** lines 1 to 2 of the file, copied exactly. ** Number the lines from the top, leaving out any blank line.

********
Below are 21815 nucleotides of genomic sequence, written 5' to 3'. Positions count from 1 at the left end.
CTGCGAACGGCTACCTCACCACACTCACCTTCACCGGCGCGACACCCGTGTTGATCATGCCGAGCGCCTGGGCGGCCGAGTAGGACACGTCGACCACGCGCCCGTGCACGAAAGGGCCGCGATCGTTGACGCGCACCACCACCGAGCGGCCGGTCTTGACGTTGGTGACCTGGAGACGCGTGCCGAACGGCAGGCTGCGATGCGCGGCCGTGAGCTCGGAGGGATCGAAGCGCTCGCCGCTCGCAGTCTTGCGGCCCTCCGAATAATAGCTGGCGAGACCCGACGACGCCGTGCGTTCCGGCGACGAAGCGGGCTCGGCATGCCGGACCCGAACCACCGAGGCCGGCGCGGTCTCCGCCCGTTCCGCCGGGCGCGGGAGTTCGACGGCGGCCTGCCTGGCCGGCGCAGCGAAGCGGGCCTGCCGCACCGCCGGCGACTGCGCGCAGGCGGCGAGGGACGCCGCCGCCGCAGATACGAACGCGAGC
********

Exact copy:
Below are 21815 nucleotides of genomic sequence, written 5' to 3'. Positions count from 1 at the left end.
CTGCGAACGGCTACCTCACCACACTCACCTTCACCGGCGCGACACCCGTGTTGATCATGCCGAGCGCCTGGGCGGCCGAGTAGGACACGTCGACCACGCGCCCGTGCACGAAAGGGCCGCGATCGTTGACGCGCACCACCACCGAGCGGCCGGTCTTGACGTTGGTGACCTGGAGACGCGTGCCGAACGGCAGGCTGCGATGCGCGGCCGTGAGCTCGGAGGGATCGAAGCGCTCGCCGCTCGCAGTCTTGCGGCCCTCCGAATAATAGCTGGCGAGACCCGACGACGCCGTGCGTTCCGGCGACGAAGCGGGCTCGGCATGCCGGACCCGAACCACCGAGGCCGGCGCGGTCTCCGCCCGTTCCGCCGGGCGCGGGAGTTCGACGGCGGCCTGCCTGGCCGGCGCAGCGAAGCGGGCCTGCCGCACCGCCGGCGACTGCGCGCAGGCGGCGAGGGACGCCGCCGCCGCAGATACGAACGCGAGC